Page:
“The love of Christ banished the terrors of the law.” Those were the words of John Geddie concerning his salvation at age nineteen in 1834. He tirelessly preached this same message of Christ’s love as a missionary in the New Hebrides islands for twenty-four years.
John was an avid reader; his favorite subject being stories of mission efforts and the desperate need of the Gospel in unevangelized areas. After completing secondary school at Pictou Academy in Nova Scotia, he studied theology. Small and slightly built, he was often referred to as “little Johnnie.” While at seminary, his health became so poor that he was told to give up his studies. He promised the Lord that if his health were restored, he would go as a missionary to a heathen land. On March 13, 1838, he was ordained and began pastoring a church on Prince Edward Island.
During his time as pastor, he promoted foreign missions which was a new idea to the colonial churches. Up to this point, they had sought financial aid for their own work, but had not considered sending out missionaries. It took several years and many pleas, but a mission society was finally formed. John and his wife were the first missionary volunteers. Their destination was Aneiteum, an island in the New Hebrides where people practiced cannibalism.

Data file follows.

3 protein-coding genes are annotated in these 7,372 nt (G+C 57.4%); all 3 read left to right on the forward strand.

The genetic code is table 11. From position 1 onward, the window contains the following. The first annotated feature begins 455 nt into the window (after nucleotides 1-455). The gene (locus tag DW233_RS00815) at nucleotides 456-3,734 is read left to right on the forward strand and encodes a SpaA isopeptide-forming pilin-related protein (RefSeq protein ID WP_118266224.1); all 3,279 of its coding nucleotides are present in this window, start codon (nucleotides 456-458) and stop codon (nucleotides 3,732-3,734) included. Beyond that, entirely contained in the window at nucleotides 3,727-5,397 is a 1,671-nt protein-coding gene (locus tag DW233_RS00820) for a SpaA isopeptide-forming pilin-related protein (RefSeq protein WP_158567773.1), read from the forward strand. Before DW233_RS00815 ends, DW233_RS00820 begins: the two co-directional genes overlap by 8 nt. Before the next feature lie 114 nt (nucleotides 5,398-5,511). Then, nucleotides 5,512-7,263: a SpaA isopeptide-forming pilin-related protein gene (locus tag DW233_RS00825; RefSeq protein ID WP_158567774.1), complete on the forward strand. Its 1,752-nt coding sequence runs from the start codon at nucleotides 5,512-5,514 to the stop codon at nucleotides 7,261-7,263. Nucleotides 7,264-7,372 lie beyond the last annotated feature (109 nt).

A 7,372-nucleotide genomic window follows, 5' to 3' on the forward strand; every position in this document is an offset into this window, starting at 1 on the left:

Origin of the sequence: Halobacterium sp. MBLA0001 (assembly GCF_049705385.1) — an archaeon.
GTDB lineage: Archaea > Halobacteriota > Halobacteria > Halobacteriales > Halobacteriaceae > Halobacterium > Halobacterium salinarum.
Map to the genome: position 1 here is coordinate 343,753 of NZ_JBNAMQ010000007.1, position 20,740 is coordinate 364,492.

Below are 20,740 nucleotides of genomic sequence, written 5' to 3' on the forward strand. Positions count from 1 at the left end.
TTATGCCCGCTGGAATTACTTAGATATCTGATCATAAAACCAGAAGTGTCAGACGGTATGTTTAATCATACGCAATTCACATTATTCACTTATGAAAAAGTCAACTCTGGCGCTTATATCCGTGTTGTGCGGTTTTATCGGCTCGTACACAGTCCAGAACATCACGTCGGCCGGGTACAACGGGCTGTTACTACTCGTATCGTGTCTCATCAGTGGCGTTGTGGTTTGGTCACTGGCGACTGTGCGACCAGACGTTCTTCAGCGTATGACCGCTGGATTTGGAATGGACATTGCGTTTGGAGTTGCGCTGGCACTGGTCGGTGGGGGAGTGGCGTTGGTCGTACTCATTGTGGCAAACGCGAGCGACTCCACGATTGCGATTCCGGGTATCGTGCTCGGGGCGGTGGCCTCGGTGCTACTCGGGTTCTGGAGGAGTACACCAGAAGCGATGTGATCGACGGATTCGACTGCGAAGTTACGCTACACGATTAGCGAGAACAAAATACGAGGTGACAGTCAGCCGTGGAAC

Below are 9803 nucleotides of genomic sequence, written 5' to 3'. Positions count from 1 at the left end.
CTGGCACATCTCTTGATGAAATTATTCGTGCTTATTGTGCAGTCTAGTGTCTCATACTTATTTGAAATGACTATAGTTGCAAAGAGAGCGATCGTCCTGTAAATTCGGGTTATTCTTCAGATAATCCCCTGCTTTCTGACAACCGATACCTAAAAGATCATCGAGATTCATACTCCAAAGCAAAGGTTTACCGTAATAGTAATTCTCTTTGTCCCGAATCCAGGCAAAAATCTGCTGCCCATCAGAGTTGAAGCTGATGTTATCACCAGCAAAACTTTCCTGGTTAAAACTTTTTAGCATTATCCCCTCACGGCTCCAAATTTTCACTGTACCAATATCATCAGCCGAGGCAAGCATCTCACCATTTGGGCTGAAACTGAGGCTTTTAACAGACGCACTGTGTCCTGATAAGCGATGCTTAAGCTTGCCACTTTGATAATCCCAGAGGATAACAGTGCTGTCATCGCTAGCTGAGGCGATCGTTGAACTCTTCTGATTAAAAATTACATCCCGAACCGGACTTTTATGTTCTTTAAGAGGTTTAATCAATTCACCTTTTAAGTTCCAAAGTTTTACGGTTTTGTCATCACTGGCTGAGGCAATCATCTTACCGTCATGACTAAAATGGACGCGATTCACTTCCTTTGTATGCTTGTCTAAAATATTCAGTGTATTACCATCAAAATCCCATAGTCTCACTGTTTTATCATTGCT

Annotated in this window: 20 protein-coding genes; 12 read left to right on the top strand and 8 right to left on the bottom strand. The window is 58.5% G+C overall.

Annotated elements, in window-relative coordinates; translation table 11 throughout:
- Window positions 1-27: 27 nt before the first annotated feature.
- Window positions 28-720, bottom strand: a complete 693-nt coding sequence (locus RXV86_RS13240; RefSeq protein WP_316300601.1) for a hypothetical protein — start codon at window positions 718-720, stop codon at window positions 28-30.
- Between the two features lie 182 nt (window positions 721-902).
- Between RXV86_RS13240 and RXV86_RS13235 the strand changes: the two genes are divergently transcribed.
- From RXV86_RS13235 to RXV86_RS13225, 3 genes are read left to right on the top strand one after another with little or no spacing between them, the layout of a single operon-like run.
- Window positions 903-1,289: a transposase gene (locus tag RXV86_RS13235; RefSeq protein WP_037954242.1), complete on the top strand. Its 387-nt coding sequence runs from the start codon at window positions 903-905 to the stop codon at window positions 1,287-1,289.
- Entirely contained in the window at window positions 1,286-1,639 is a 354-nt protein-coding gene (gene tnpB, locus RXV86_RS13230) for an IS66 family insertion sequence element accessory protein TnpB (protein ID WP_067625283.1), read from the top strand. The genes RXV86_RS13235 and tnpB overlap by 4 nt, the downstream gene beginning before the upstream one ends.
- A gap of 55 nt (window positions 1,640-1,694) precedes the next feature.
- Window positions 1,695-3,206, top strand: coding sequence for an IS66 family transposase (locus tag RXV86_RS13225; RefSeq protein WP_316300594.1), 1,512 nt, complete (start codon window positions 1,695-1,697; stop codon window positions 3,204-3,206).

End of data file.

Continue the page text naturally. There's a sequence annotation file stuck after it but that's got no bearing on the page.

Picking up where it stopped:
The Geddies arrived in New Hebrides in 1848 and soon felt the reality of their situation. They were on an island, surrounded by people from whom they had much to fear and whose language and customs they did not know. Geddie wrote, “We have His promise, at whose command we have come hither, ‘Lo, I am with you alway.’”
Their first task was to learn the unwritten Aneiteumese language. Then they began to print materials and teach the people to read. After three years and much labor, John had won a total of ten people to the Lord. Several times, while walking the trails, spears and clubs were thrown at him. He once faced an angry crowd of men who threatened to kill him for interfering as they strangled a young widow to death that she might “join her husband in the afterlife.” He unwittingly violated some cultural taboos and made the chieftain angry. But eventually the message of Christ’s love penetrated the hearts of the people and hundreds turned to the Lord.
As people were saved and their lives changed, John began to teach them and send them out to other islands with the message of the Gospel. People came from all over the region to see what had happened in Aneiteum. One group even brought a pig in the hopes they might use it to purchase a teacher to take back to their village. When John Geddie died on December 14, l872, a tablet was placed behind the pulpit of the church in Anelcauhat which reads: In memory of John Geddie, D.D. When he landed in 1848, there were no Christians here, and when he left in 1872, there were no heathen.”